Eva Kiliç-Parro de la Paz.Image private image

“There are 4.4 million people over 60,” Kiliç-Parro de la Paz (48) calculates. They belong to the risk group, just like those who are eligible for the flu shot due to medical conditions. “That is about another 1.5 million. So you’re talking about 6 million people.” People, she says, who need to get a booster shot as soon as possible and now have to wait far too long.

Kiliç-Parro de la Paz herself, who has severe asthma, received her second shot in June. She has to wait until March or April next year for the booster vaccine. “It’s just too late. That is too late for many risk groups.” Especially now that the number of infections is so high, she says. “I can’t shield myself from that. My child goes to school, my husband is a driving instructor. Although they both have an FFP2 mask on, they are in constant contact with other people.”


It is not the first time that Kiliç-Parro de la Paz has made itself heard. She already sounded the alarm via the action group #VergeetOnsNietHugo at the beginning of this year: people with, for example, asthma and a muscle disease did not receive their first injection until June, while people with vulnerable health would be one of the first to be vaccinated. She spoke about it on 20 April with Minister Hugo de Jonge.

She has also been advocating a booster campaign for the vulnerable since the end of the summer. According to Kiliç-Parro de la Paz, the booster campaign in the Netherlands started much too late. “From data from abroad it was already known in the summer that the protection of the vaccines would decrease.” she says. “There are two layers: decreasing protection against infection, and against hospital and IC admission.”

Although the course of corona is milder for people with a vaccine, mild infection is also not a good plan for some, she explains. “I’m already tired of it often at the moment.”

‘Longest three minutes of my life’

That is why Kiliç-Parro de la Paz left for Vienna last weekend with his husband and child. “I saw a message from a Viennese doctor, Ingomar Gutmann, about corona vaccines for children. Then I read that the booster program there was open to all EU citizens.” She surfed to the website with which an injection appointment in Vienna could be made. “I could indicate that I did not have an Austrian social security number and enter a Dutch address.”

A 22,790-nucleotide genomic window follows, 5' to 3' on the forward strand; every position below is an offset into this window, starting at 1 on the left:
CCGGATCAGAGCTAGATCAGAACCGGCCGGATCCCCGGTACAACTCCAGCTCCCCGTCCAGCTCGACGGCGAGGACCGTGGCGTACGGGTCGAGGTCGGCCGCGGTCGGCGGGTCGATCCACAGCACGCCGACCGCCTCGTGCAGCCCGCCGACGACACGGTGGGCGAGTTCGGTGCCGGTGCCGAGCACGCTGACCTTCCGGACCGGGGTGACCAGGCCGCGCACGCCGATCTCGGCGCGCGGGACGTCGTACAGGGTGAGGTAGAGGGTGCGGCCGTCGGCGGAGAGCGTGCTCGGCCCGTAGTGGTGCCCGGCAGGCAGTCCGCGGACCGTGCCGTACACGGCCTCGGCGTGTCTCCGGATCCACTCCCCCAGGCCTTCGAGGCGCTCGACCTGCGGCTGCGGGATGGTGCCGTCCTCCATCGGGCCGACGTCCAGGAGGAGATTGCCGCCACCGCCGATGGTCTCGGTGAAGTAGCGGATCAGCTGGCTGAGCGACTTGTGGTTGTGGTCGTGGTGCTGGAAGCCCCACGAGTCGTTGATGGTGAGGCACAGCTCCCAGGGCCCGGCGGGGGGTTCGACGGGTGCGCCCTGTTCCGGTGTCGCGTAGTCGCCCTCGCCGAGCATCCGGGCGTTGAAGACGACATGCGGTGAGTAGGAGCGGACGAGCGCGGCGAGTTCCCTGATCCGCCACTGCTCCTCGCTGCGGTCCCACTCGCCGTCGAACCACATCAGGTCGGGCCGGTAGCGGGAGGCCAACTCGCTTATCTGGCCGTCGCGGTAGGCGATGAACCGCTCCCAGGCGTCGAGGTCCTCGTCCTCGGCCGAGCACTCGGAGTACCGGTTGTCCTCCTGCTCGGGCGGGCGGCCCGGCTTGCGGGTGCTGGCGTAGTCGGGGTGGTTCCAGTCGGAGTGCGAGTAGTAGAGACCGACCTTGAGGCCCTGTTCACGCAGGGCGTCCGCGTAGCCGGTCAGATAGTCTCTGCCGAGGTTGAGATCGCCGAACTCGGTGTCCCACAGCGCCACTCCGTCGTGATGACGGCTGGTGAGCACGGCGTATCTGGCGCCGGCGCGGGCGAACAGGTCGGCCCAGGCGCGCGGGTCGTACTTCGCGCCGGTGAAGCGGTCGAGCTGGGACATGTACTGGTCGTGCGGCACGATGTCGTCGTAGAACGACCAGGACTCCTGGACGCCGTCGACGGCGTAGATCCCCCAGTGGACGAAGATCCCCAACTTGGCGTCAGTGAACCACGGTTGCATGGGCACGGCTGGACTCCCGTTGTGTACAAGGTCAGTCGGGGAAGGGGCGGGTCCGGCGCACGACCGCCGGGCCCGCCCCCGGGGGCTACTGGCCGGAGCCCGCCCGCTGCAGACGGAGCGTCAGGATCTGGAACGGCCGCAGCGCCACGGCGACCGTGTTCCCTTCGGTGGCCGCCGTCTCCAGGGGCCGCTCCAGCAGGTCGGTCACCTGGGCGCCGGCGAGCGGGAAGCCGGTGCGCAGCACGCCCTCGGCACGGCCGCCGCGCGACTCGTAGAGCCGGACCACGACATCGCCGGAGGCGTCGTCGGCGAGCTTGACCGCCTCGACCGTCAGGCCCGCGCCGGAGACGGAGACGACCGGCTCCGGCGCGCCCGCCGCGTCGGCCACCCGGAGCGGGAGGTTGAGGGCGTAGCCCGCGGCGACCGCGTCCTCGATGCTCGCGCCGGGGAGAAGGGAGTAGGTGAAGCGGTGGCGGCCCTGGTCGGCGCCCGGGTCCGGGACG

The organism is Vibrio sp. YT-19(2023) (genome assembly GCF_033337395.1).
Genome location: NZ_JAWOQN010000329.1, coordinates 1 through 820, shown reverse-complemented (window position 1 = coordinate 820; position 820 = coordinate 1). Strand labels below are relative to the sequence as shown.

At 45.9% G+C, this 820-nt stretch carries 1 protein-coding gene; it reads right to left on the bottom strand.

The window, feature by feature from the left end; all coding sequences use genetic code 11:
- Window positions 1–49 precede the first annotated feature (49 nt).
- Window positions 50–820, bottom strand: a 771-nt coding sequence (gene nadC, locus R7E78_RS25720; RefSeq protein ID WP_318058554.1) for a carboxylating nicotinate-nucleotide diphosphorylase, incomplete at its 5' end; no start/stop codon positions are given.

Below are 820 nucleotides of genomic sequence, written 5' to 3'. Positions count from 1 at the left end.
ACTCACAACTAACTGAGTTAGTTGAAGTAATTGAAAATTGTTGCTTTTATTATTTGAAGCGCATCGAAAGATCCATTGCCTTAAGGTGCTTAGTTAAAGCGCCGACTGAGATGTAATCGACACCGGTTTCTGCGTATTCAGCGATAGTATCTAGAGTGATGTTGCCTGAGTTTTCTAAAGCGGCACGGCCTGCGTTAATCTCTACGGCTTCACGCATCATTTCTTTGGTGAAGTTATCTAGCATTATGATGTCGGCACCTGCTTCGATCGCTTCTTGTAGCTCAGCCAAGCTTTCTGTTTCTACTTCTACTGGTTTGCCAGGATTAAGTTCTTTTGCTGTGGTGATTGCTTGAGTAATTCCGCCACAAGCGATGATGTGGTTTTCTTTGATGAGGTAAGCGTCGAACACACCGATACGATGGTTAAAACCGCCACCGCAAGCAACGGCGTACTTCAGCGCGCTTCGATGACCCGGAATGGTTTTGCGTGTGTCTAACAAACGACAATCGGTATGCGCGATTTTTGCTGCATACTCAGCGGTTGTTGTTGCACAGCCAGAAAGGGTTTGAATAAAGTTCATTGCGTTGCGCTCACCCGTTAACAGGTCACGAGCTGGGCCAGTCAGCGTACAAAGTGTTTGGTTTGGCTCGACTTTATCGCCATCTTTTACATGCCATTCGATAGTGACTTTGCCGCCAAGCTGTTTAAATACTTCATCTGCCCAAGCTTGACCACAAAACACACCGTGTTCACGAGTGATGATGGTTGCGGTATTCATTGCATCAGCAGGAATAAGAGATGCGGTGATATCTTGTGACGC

However, Kiliç-Parro de la Paz was not one hundred percent certain when the family left for Vienna with the appointment in their pocket. There are several reports online about the possibility for foreigners to get a shot in Austria. “I thought: I’m just going to try it. Otherwise it would have been an unplanned weekend in Vienna.”

At the injection site it was still tense: the employee did not know whether the family was eligible for a vaccine – booster shots for her and her husband, and a first shot for their son. She went to ask. “The longest three minutes of my life.” says Kiliç-Parro de la Paz. “Her supervisor said yes, you can just sign them in.”

Poke with that bite

The family is now back, vaccinated and well. But actually, she thinks, this trip shouldn’t have been necessary: ​​“I want to emphasize: I would never have done this if it had been properly arranged in the Netherlands. I would also rather have gone around the corner at the RAI. But next year… that will not help anyone.”

That’s why she continues to campaign for a faster booster shot, she says. “I want to have this on the agenda. If there is the will to scale up the GGDs, we will remove the entire group in four to six weeks.” In short: more capacity must be created at the GGDs to significantly increase the injection rate. “And then poke with that bite.”

Residents of Europe can get vaccinated in Vienna, but only if they have a relationship with the city.  Image EPA

Residents of Europe can get vaccinated in Vienna, but only if they have a relationship with the city.Image EPA

Vaccinating in Vienna: formal not allowed for all EU residents

Residents of Europe can get vaccinated in Vienna, but only if they have a relationship with the city. “You don’t need a formal residence in Vienna, nor an Austrian social security number,” explains Mario Dujaković, spokesman for Vienna’s Councilor for Social Affairs, Health and Sport Peter Hacker. “But you have to have a connection with Vienna. For example because you have family there, or because you work in Vienna.”

Moreover, Dujaković emphasizes, ‘we cannot recommend vaccine action tourism in Austria’. “We will have a vaccine shortage if half of Europe comes to Vienna for a shot.” Why did the Kiliç-Parro de la Paz succeed? “She was lucky, which is very nice for her,” says Dujaković. “We vaccinate 30,000 people a day in Vienna. The doctors probably thought: we have no time to lose, so they vaccinated her.”

In addition, Vienna also vaccinates homeless people and students, who also have no formal residence in Vienna, and no Austrian social security number. “So technically we don’t look at it strictly. But they must have an official connection to Vienna. We also need a Viennese address to contact them.” Dujaković also points out that it is unclear whether people who are vaccinated in Austria can receive a usable corona certificate. “That quickly becomes very complex.” He emphasizes that coming to Vienna for a shot is ‘a gamble’. “We cannot therefore recommend it.”

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